The paperclips didn't need a sales pitch. Neither do your clients.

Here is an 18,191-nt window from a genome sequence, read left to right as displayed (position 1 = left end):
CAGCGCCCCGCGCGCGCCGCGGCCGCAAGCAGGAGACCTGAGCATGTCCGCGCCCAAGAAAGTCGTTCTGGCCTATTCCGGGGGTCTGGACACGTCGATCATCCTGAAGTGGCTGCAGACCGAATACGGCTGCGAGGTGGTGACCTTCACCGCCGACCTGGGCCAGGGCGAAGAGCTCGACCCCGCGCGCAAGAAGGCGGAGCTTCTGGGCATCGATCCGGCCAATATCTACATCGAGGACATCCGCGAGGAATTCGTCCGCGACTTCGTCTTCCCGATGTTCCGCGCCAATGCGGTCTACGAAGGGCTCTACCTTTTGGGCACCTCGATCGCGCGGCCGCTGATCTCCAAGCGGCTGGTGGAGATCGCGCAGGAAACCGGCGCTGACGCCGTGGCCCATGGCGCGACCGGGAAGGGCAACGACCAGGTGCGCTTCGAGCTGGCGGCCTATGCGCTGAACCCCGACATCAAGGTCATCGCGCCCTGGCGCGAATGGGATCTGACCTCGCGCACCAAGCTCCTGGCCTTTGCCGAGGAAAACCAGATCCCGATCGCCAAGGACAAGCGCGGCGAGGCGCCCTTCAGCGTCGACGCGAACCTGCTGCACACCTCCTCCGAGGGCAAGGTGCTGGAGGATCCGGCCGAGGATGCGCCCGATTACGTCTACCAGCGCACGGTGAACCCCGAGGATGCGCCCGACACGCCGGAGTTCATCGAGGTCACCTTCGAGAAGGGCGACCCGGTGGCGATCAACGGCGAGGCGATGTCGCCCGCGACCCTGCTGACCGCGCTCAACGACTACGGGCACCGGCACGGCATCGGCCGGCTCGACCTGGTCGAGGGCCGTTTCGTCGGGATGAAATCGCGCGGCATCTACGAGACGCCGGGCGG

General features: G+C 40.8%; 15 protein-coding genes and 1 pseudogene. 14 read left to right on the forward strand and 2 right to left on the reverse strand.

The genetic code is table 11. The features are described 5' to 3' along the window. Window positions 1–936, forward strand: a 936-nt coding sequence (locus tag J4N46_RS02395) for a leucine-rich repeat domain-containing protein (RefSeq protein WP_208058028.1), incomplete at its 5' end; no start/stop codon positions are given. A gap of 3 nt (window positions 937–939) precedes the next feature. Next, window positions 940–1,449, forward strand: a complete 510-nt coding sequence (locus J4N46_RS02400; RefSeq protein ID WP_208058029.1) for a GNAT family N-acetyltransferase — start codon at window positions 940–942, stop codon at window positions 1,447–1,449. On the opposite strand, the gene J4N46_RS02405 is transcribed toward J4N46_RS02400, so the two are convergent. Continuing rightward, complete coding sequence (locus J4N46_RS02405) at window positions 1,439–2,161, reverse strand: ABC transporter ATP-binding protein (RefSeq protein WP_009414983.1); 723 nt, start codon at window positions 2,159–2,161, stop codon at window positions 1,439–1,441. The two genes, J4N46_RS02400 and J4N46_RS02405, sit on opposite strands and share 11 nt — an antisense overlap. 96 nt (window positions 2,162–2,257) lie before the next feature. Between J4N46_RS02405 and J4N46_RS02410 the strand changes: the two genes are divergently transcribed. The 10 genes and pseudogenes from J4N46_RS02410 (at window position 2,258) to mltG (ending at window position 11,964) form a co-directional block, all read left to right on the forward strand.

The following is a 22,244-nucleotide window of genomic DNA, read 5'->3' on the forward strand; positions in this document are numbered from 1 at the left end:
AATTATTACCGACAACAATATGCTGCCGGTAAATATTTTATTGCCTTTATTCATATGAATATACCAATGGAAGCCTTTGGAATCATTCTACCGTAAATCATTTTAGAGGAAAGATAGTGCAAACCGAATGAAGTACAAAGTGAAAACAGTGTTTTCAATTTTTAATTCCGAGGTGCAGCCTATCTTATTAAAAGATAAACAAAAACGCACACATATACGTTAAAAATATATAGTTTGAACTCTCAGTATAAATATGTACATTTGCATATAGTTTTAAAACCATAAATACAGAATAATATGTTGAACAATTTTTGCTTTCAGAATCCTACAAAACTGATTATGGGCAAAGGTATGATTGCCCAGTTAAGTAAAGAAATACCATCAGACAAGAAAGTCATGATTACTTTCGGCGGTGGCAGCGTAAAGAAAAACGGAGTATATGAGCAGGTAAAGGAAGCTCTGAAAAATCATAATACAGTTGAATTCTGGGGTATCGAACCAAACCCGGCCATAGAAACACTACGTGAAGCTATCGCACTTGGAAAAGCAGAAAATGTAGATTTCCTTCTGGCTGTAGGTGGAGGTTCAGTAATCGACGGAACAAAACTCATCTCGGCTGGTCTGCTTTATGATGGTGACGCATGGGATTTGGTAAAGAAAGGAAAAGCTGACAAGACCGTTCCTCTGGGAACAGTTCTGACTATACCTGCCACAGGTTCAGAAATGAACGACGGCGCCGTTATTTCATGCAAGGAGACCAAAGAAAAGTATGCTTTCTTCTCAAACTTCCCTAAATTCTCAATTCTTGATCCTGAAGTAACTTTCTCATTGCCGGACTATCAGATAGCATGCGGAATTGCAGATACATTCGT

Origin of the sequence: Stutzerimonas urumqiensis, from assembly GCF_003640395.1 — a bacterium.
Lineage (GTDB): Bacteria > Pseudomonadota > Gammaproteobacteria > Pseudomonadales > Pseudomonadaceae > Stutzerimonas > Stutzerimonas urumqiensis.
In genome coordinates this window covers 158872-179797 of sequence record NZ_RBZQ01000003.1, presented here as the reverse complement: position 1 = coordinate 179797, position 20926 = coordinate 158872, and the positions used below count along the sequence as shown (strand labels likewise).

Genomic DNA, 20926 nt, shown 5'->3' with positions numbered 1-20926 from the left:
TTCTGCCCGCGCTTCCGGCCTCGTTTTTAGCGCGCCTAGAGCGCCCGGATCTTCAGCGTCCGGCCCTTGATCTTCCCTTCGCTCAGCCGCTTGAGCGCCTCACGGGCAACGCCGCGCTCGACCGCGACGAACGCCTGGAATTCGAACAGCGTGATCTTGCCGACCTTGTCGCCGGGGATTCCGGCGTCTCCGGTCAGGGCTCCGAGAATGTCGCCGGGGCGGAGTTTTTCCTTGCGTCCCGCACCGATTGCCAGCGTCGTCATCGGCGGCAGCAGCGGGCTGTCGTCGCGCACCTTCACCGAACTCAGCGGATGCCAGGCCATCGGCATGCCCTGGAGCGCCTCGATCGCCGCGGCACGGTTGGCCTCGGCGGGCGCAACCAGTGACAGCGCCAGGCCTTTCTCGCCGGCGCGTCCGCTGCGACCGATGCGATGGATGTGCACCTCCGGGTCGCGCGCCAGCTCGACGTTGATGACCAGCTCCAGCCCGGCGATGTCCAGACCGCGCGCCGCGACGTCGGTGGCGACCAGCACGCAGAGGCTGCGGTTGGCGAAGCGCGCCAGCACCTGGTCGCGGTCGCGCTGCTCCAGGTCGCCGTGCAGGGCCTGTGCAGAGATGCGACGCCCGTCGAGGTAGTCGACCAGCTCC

SELLutions

The Frustration of Others in Sales

by GSchulz 30. September 2014 02:42